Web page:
fbpx Essential Workers Allege Underpayment and Dangerous Conditions at Subway Cleaning ContractorDocumented
 

Essential Subway Workers Allege Underpayment and Dangerous Conditions

Workers were told to clean up vomit and feces. "All they gave us was a towel, cheap gloves, and one face mask. It was really miserable,” one former contractor said.

With only a year in New York City, finding work was more challenging than ever for Jessica Vasquez (a pseudonym) after the pandemic hit New York City. After months without work, this Colombian undocumented immigrant took a job with LN Pro Services as a New York City subway cleaning essential worker for a prevailing wage of $20 an hour. In less than three weeks, however, she would abruptly quit.  

“In the beginning, the manager just told me that I had to disinfect the trains, but then they would make us clean up vomit and feces,” she said. “To clean everything up, all they gave us was a towel, cheap gloves, and one face mask. It was really miserable.”

Over the past month, Documented has investigated the conditions that New York’s subway essential subcontracted workers have been subjected to. Four former employees of LN Pro Services, two of which declined to speak on the record, have painted a picture of a work environment so hostile and unsafe that few could endure more than a few weeks. All the subway essential workers Documented spoke to complained that they failed to receive the proper PPE and were not paid wages that were promised to them, among other things. After reviewing the paystubs of four workers employed by LN Pro Services, Documented can confirm that they all were paid less than $20 an hour.

For eight hours a day, Vasquez was made to clean the Jamaica – 179 St subway station in Queens. She alleges that she and her co-workers were barred from taking lunch breaks in the MTA break room and instead had to eat on the platform where rats scurried around her feet. Eventually, she was told that eating on the platform was prohibited too, she said.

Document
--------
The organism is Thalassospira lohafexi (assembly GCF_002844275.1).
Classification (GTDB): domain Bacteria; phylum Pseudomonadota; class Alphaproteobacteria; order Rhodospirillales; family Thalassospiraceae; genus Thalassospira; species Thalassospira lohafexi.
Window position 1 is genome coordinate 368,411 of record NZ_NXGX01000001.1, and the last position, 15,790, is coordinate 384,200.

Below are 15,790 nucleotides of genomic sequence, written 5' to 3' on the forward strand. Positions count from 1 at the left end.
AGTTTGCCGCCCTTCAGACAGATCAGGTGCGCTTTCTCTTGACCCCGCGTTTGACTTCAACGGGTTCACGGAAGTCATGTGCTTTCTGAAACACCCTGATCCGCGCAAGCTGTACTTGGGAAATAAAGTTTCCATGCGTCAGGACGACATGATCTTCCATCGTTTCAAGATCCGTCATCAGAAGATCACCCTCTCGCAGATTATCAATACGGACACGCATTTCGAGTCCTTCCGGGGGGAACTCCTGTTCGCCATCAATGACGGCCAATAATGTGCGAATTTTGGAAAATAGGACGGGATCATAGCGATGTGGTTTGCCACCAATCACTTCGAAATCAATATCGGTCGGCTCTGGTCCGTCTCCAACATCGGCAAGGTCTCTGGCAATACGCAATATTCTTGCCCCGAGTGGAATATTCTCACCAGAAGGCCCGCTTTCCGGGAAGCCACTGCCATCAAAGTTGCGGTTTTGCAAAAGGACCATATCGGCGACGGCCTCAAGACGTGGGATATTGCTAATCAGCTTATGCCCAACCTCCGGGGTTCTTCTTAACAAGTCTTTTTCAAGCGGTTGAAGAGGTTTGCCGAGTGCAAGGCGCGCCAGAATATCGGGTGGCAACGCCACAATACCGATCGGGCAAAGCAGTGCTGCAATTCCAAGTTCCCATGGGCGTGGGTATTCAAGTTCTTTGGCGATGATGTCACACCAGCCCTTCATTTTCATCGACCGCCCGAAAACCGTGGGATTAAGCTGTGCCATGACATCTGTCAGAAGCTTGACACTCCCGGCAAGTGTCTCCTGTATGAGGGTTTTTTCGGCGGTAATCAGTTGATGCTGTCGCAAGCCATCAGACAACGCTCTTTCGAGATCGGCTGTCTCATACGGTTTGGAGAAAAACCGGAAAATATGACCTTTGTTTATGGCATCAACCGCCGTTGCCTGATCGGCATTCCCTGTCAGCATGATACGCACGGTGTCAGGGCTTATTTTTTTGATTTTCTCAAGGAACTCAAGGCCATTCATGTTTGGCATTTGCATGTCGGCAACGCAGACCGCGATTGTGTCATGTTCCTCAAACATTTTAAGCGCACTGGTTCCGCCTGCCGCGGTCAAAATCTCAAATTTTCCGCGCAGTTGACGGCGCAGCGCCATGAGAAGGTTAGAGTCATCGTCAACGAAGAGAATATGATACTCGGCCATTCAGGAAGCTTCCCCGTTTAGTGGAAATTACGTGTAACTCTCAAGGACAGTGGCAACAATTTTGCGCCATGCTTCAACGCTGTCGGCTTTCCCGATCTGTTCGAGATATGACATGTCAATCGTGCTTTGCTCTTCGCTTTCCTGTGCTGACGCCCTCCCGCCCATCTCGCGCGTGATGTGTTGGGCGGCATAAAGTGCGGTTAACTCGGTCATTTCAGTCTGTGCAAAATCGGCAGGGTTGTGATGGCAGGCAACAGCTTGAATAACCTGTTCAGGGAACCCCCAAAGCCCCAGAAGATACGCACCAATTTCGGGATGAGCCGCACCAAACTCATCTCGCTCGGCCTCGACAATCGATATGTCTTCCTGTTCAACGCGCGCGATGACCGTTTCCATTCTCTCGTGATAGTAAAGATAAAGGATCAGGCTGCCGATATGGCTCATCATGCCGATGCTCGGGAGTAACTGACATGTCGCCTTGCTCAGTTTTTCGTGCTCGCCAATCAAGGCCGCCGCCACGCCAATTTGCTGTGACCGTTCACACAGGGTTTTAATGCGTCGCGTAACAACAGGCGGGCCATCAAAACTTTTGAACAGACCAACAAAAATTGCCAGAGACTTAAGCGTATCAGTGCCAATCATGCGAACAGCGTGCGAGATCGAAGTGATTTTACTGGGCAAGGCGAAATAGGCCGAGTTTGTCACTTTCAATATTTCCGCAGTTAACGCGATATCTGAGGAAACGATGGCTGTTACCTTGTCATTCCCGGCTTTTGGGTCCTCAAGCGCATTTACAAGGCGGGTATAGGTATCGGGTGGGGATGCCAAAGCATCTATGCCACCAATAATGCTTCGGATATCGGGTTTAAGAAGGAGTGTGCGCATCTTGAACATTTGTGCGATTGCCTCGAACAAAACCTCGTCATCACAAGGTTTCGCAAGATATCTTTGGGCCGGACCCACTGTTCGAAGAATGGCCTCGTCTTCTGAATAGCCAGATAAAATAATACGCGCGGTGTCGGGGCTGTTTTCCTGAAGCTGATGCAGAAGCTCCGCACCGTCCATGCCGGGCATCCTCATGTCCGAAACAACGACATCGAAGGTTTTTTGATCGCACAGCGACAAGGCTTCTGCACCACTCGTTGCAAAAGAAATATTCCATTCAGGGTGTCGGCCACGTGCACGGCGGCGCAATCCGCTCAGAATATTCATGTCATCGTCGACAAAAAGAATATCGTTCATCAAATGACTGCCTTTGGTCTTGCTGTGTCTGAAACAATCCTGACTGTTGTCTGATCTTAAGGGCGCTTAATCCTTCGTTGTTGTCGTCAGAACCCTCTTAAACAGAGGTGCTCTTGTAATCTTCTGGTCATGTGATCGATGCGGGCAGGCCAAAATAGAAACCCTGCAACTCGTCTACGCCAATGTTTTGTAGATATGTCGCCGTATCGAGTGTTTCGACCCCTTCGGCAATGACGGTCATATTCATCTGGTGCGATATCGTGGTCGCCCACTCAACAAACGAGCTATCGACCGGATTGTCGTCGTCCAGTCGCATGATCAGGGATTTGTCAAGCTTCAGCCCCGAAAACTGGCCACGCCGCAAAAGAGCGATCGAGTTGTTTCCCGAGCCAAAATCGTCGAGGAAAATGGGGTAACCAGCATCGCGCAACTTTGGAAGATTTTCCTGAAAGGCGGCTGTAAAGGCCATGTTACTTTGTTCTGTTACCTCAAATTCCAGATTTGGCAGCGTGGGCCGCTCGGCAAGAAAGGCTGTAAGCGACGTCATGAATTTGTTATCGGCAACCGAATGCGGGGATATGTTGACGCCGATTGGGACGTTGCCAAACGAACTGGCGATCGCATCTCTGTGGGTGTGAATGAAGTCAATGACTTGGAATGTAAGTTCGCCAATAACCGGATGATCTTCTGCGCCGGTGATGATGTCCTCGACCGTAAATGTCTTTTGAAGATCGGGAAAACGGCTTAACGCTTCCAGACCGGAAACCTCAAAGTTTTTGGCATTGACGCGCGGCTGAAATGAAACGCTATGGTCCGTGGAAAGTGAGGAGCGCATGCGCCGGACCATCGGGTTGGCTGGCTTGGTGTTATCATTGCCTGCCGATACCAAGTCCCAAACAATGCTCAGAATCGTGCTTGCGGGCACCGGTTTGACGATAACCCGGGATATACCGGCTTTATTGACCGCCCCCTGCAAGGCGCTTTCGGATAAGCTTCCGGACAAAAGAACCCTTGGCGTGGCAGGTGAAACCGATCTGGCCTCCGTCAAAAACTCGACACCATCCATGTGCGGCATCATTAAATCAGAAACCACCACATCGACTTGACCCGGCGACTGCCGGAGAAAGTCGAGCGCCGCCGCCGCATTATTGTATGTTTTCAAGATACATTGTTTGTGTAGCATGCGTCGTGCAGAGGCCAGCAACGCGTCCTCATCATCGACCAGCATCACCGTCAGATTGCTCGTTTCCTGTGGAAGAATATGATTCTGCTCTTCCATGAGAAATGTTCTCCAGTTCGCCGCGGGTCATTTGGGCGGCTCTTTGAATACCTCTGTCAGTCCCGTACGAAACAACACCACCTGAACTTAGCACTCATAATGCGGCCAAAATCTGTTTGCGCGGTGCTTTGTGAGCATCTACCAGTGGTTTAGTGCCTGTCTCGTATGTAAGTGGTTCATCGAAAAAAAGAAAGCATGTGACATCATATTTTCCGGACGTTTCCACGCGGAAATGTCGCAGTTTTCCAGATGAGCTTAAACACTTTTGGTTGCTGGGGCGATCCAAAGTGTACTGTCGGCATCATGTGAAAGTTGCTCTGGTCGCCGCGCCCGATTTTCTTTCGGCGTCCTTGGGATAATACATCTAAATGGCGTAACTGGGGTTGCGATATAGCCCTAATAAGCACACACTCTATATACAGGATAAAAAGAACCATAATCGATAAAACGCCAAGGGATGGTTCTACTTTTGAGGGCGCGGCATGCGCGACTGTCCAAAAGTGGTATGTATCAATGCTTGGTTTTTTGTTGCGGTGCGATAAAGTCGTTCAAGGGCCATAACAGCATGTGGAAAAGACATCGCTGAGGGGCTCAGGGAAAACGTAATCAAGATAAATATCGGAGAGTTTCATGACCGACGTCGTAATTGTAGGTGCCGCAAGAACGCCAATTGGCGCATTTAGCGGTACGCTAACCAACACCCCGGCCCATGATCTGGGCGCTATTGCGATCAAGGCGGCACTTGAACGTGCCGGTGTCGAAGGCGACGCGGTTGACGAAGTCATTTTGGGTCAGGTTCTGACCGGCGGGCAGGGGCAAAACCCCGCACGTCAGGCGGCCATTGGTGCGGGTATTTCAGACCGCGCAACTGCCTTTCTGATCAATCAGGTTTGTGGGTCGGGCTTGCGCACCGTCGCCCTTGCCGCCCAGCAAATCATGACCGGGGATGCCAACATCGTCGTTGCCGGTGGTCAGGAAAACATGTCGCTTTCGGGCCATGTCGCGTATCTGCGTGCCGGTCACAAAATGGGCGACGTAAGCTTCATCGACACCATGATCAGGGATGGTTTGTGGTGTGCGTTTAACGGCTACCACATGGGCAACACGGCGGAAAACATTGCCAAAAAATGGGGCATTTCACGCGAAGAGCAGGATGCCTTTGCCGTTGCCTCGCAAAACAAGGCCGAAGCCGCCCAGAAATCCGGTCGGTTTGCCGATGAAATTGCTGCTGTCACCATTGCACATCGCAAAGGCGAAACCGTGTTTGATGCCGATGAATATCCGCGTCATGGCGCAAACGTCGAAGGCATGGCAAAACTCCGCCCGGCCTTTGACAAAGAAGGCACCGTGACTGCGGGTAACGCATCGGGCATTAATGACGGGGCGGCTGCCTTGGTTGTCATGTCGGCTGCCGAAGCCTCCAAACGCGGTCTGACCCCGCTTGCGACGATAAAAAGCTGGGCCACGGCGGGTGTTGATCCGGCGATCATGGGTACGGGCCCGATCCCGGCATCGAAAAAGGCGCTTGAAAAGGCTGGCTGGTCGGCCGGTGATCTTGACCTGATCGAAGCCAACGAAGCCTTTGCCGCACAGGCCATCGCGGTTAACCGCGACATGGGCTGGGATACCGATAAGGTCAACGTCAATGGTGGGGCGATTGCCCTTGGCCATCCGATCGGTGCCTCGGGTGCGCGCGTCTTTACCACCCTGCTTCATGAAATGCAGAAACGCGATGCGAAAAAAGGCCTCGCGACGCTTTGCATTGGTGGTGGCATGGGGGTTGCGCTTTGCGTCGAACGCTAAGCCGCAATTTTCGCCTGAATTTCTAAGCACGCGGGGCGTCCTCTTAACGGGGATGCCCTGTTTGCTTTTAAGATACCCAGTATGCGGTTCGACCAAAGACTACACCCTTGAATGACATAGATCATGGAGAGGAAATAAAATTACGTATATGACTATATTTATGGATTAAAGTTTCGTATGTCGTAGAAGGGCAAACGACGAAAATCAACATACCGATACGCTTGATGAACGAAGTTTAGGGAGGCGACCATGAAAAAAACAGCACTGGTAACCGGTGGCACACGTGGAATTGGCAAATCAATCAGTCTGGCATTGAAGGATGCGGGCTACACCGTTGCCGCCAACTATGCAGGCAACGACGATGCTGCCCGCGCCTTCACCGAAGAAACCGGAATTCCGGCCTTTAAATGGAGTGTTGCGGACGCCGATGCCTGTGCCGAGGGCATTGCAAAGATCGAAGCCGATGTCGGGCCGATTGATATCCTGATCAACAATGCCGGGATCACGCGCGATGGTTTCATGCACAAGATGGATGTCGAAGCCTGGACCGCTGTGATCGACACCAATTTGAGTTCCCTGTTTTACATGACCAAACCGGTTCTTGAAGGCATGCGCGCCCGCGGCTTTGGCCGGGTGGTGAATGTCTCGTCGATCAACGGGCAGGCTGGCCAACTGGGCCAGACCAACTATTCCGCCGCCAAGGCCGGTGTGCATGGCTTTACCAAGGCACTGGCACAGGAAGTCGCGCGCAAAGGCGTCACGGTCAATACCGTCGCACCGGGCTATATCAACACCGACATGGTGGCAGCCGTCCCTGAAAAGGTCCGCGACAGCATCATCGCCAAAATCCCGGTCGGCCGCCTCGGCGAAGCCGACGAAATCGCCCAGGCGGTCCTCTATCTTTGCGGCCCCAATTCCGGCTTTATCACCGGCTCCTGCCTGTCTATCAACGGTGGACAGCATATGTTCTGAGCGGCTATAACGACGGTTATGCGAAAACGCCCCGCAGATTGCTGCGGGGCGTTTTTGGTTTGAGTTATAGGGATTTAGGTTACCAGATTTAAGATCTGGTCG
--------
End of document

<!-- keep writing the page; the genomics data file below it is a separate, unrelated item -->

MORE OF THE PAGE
When she received her check at the end of the week she noticed she was being paid $18 an hour instead of the promised $20. When she complained to management about her conditions, Vasquez claims that her manager told her that because she was undocumented she was lucky to be employed. Feeling powerless, she would often leave work in tears.  

“They were treating me like an animal just because I was undocumented,” she said. “They did not even have a place for us to use the bathroom. It’s unfair for us to be treated like that.”

Vasquez’s experience is not unique. In May, as New York City officials scrambled to contain the virus that was already transforming the City into the epicenter of the pandemic, Governor Andrew Cuomo announced the temporary suspension of 24-hour subway service, between the hours of 1 a.m. to 5 a.m., a first in its 116-year history, to disinfect trains and stations. Instead of assigning the work to MTA employees, the transit agency chose to outsource the job to nearly two-dozen third-party actors such as LN Pro Services. Since March, the MTA has shelled out $371 million to subway contractors. Many of the subway essential workers, like Vasquez, are immigrants with limited English proficiency.  

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“Since this whole subcontracting thing started, we have had at least 15 subway essential workers come to us to report the really horrible conditions they were experiencing,” said Sara Feldman, Worker Rights Director with New Immigrant Community Empowerment (NICE). “Some were complaining about not getting the right pay but most were about severe mistreatment.”

Astrid Villalba worked for LN Pro Services for 15 days at the same Jamaica station before she too quit. An immigrant from Bogata, Colombia, her situation was similar to Vasquez’s. She and her fellow employees were forced to work in their own clothes except for a yellow safety vest and were only given two rags to wipe down the station with, she said. She also claims that she was given a new mask every other day. At the station, she felt unsafe. Not given a locker or any place to place her bag, it was eventually stolen when she put it down to clean. 

“It was a rough 15 days because we had a lot of homeless people we were forced to clean up after and we were treated badly,” she said. “I was only able to handle it because I wanted to document what was going on. Someone has to put an end to this treatment.”